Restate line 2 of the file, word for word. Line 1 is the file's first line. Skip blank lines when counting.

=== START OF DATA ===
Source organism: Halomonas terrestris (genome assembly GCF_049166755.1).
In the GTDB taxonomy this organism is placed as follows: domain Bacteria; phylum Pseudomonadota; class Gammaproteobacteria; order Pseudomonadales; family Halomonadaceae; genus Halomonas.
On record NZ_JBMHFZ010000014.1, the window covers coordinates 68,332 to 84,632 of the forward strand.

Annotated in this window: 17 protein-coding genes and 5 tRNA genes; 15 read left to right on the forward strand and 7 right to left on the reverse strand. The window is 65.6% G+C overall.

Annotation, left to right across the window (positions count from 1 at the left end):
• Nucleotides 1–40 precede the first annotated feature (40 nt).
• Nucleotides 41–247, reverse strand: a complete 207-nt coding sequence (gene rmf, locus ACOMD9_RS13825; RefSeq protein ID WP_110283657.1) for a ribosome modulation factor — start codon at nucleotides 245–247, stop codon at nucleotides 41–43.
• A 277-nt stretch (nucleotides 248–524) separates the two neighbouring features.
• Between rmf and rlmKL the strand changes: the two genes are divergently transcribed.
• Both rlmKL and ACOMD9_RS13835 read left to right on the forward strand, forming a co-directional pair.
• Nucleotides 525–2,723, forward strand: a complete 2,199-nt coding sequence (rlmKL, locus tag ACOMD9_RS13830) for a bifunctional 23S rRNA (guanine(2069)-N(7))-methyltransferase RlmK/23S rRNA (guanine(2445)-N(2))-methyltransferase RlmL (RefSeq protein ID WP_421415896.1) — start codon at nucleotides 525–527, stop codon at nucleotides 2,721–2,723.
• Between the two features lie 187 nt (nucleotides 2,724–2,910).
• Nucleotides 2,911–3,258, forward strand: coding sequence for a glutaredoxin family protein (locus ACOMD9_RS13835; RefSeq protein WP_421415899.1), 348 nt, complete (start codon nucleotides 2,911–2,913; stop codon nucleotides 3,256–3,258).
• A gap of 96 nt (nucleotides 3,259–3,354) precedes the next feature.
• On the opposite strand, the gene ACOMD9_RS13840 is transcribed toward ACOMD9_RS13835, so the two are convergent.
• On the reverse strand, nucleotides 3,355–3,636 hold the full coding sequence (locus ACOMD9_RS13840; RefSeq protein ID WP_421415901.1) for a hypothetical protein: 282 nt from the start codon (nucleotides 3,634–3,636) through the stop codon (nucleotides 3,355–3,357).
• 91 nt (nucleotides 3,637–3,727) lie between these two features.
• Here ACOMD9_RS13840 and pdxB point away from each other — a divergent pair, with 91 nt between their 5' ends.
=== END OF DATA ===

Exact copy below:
In the GTDB taxonomy this organism is placed as follows: domain Bacteria; phylum Pseudomonadota; class Gammaproteobacteria; order Pseudomonadales; family Halomonadaceae; genus Halomonas.